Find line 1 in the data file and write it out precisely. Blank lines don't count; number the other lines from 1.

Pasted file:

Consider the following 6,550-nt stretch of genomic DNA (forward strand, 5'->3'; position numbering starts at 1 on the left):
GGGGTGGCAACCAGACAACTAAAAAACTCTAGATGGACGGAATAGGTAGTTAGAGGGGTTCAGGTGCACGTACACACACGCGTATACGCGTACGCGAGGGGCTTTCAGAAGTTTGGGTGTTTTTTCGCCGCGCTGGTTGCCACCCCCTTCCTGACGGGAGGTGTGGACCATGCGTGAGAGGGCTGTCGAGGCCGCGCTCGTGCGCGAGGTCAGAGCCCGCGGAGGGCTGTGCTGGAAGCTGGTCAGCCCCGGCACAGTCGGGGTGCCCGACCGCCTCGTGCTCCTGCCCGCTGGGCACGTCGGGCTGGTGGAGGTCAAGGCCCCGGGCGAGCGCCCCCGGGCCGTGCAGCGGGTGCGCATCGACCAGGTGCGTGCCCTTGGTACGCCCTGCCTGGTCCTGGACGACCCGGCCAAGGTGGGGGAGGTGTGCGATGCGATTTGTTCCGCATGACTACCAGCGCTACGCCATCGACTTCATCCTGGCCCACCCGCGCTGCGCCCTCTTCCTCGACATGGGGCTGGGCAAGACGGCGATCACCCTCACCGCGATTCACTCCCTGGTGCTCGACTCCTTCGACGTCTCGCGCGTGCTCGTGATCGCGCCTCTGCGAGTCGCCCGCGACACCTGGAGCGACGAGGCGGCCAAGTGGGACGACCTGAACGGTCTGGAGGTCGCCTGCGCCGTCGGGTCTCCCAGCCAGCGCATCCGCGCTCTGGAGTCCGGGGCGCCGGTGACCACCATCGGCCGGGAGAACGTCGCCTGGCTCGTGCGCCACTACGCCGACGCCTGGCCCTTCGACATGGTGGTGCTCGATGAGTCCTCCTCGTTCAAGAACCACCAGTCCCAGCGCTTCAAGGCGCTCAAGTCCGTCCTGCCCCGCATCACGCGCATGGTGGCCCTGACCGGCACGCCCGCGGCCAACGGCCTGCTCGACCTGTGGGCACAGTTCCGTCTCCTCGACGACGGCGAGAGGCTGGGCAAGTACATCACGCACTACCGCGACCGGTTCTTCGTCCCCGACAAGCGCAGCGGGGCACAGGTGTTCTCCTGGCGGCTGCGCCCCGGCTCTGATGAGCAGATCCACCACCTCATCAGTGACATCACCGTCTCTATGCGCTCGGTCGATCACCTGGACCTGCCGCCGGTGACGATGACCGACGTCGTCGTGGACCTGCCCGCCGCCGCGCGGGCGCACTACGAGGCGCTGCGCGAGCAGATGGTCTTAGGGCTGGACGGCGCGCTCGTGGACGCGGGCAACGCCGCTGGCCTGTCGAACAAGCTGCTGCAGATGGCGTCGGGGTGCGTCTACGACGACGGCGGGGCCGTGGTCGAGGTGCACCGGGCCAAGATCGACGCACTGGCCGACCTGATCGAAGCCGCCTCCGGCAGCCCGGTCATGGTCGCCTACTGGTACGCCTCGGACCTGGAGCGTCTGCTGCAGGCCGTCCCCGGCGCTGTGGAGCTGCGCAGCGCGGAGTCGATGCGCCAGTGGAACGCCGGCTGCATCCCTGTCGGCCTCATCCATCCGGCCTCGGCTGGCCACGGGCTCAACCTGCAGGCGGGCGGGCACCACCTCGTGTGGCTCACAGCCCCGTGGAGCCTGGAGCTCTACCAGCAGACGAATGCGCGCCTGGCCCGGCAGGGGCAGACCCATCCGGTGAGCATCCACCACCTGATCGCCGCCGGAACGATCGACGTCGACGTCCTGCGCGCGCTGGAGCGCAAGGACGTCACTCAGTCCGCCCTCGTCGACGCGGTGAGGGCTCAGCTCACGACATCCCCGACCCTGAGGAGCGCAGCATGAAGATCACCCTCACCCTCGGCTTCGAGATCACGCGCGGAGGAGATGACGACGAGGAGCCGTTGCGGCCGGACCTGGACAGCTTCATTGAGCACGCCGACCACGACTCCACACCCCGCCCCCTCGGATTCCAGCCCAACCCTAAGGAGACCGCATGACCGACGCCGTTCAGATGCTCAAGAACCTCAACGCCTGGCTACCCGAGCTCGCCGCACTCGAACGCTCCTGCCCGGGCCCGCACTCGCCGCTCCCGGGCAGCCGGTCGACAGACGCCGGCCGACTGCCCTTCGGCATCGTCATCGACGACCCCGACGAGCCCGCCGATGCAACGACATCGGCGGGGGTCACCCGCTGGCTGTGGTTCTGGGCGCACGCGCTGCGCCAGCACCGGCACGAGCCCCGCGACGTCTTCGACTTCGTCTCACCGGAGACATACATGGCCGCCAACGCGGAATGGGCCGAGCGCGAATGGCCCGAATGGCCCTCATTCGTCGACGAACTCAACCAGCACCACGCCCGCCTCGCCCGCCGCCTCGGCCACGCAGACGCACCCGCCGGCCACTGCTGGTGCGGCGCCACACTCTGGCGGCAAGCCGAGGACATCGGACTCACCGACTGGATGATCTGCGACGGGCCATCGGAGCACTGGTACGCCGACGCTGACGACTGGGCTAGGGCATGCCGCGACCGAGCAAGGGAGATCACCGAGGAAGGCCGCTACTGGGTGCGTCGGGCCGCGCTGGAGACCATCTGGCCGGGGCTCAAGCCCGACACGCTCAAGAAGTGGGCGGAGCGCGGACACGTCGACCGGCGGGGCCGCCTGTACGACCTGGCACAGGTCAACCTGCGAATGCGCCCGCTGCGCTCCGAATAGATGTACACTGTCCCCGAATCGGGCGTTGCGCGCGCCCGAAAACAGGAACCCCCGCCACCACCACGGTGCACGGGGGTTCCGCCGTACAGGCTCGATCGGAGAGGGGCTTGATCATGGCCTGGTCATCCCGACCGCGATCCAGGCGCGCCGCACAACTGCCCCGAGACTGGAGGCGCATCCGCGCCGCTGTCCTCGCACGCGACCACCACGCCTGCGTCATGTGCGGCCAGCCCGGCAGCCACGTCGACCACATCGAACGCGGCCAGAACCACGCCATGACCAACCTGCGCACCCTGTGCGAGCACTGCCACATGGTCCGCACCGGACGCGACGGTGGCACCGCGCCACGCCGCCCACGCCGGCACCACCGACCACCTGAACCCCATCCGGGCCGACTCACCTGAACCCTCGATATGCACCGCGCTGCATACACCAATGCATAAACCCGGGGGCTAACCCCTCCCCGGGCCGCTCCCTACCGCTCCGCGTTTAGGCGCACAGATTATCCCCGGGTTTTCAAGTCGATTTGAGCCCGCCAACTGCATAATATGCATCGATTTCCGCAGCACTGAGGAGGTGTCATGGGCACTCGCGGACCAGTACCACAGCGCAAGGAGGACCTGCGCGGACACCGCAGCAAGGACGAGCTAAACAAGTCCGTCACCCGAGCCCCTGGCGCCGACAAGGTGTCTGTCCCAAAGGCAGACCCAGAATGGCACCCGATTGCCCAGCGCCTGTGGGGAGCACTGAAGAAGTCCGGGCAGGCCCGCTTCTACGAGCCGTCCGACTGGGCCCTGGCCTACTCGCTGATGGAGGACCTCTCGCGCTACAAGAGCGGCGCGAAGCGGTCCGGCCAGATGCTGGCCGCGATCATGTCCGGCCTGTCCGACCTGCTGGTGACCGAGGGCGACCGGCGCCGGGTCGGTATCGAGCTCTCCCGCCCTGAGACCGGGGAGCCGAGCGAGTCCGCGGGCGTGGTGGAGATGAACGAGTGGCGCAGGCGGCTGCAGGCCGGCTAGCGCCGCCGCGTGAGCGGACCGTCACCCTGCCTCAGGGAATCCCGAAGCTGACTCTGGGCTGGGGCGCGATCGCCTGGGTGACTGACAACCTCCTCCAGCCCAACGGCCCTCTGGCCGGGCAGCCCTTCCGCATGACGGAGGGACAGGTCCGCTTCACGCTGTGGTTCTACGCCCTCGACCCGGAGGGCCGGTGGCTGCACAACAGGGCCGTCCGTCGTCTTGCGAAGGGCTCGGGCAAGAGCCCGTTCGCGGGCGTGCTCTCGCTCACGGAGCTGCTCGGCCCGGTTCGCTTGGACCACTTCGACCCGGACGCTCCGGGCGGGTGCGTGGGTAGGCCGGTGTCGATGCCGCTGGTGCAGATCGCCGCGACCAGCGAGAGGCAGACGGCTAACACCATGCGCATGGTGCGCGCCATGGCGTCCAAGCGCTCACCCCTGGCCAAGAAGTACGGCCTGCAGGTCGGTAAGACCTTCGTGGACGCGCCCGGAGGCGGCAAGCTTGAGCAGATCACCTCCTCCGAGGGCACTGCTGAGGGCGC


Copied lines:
Consider the following 6,550-nt stretch of genomic DNA (forward strand, 5'->3'; position numbering starts at 1 on the left):